Police to provide security at strike-hit stadiums
Police are ready to step in should security staff down tools at any of the Soccer World Cup stadiums, the local organising committee (LOC) said on Tuesday.
Police have already taken over security at the Green Point Stadium in Cape Town and the Moses Mabhida Stadium in Durban, where guards went on strike in demand of higher wages.
Stallion Security is the service provider for the two stadiums and for Soccer City and Ellis Park in Johannesburg.
“The [South African Police Service] is always in position ... to make sure the security of the tournament is intact,” LOC spokesperson Rich Mkhondo said at a media briefing with Fifa at Soccer City.
Mkhondo said police, Stallion Security and the LOC had agreed that the police would take over security at the affected stadiums until further notice.
“At no time was the security of spectators at risk,” he said.
Guards clashed with police after Sunday night’s game between Germany and Australia in Durban.
The guards overturned refuse bins and hurled objects at police early on Monday morning. Police fired rubber bullets.
On Monday, guards walked off the job before the match between Italy and Paraguay at the Green Point Stadium.
Mkhondo said the risk of strikes was being “assessed and monitored”.
He said Rea Vaya bus drivers returned to work on Tuesday after striking following a match on Monday.
The bus drivers’ strike left dozens of fans stranded after the game at Soccer City between The Netherlands and Denmark.
Mkhondo said it was up to the host city to make sure there were back-up transport plans in place in the event of another strike.
There were regular meetings between service providers and the organising committee.
Strikes were the legitimate right of workers, Mkhondo said, but “putting the tournament at risk” would not be tolerated.
Fifa happy at attendances
Fifa’s Nicolas Maingot told journalists that there was 92,5% attendance at the first 11 games of the World Cup.
On average, 53 019 spectators had attended each of the games, slightly more than at the World Cup in Germany in 2006 when an average of 52 167 people attended the first 11 games. Total attendance so far was 584 396.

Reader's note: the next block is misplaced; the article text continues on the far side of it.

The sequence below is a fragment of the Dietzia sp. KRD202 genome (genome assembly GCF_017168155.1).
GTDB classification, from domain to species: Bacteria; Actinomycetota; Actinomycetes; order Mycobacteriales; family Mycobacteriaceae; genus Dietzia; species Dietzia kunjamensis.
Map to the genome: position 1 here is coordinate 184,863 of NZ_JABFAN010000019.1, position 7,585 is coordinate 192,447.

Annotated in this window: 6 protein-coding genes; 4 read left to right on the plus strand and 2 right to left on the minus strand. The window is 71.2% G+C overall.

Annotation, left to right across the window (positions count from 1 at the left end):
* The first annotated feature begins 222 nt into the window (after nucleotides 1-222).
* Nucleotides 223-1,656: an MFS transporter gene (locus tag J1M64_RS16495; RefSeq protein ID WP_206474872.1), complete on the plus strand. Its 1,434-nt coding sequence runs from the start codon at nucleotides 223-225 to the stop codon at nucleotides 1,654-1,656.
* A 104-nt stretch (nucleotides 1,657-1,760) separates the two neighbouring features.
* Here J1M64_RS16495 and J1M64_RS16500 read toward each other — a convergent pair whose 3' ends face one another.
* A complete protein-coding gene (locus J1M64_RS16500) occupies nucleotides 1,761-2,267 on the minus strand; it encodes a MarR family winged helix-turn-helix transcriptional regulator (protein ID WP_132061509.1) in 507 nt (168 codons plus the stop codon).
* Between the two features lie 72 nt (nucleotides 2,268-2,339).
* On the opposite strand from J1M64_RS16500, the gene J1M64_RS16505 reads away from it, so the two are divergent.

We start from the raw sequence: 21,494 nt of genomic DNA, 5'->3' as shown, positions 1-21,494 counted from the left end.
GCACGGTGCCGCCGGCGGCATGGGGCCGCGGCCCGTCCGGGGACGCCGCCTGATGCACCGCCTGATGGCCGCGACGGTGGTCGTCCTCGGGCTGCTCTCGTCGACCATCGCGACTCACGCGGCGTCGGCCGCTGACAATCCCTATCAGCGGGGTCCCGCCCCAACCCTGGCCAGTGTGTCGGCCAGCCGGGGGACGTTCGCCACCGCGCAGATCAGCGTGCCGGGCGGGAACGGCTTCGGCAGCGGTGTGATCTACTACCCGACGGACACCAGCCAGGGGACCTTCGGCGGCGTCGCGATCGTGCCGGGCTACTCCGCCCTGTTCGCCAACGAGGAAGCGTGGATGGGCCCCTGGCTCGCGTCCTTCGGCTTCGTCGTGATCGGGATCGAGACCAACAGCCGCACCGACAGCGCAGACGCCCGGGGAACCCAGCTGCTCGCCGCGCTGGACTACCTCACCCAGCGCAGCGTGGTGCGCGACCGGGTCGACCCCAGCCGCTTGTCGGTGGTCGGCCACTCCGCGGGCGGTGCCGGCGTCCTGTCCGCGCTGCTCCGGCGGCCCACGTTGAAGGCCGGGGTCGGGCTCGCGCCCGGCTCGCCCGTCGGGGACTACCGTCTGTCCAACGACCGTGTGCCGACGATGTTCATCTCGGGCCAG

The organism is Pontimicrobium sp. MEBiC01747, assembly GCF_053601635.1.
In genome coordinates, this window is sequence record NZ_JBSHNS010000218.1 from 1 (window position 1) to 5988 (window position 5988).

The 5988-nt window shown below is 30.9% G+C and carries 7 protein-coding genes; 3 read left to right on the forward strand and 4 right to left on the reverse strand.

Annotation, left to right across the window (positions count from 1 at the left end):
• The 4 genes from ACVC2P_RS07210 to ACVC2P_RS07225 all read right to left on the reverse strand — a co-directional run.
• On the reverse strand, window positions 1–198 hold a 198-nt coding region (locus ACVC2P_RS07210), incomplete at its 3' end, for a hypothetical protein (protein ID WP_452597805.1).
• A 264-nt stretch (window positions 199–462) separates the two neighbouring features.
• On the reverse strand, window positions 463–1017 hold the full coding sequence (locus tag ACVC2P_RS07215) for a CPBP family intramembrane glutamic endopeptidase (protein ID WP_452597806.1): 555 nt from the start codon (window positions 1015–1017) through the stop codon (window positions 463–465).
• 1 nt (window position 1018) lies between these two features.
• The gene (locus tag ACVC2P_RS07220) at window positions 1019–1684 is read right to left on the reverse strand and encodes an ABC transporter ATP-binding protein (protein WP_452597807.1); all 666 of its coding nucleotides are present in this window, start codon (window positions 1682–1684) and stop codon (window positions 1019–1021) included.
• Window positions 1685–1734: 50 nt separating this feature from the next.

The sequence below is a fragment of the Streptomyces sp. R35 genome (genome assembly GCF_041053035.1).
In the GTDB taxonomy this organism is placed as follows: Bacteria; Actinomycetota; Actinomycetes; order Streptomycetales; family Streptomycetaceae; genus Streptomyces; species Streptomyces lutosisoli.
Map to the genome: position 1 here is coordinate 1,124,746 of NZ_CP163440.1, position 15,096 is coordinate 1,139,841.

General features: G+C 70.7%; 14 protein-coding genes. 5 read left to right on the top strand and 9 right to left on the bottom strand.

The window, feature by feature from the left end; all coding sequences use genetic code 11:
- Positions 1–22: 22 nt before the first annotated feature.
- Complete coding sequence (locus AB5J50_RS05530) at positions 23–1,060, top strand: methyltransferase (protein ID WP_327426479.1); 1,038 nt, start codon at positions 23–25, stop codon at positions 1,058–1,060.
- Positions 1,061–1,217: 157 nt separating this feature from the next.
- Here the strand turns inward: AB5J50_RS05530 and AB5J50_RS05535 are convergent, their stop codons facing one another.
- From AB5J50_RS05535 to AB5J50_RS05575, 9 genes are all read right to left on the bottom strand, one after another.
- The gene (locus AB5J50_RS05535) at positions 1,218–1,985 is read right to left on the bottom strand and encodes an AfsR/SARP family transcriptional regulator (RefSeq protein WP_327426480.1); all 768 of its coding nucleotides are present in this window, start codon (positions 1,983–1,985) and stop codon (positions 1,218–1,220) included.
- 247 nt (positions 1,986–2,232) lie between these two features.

On the large number of vacant seats at the stadiums, Maingot said these were a result of group sales. The tickets had been sold, but not printed.
Some ticket-holders, including international ones, had simply not turned up for the tournament.
It was important to “look at the bigger picture”, he said.
“We have now the second highest attendance after the [United States] in 1994.”
He said again that it was too early to draw conclusions, but that Fifa was happy so far.
Jackets, accreditation tags taken
Meanwhile, jackets and accreditation tags were on Tuesday taken from scores of security guards who went on the rampage in Durban on Monday over wages.
Attempts by Stallion Security to cajole security guards to return to work failed on Tuesday morning.
The guards ignored forms they were asked to sign to give an undertaking that they would not withdraw their labour again during the World Cup.
As a result, the company paid them and took their jackets and accreditation tags.
In the afternoon guards were queuing to get R205 for working during the game between Germany and Australia.
Police were at the Moses Mabhida Stadium.
It was not clear whether the guards would be allowed to return to work.
While most of the guards were adamant that the strike should continue, some felt it should be abandoned pending negotiations about the dispute.
“I believe that we should wait for negotiations to be concluded. I think that we should work during the game tomorrow [Wednesday],” said Bongani Mqadi, one of the security guards.—Sapa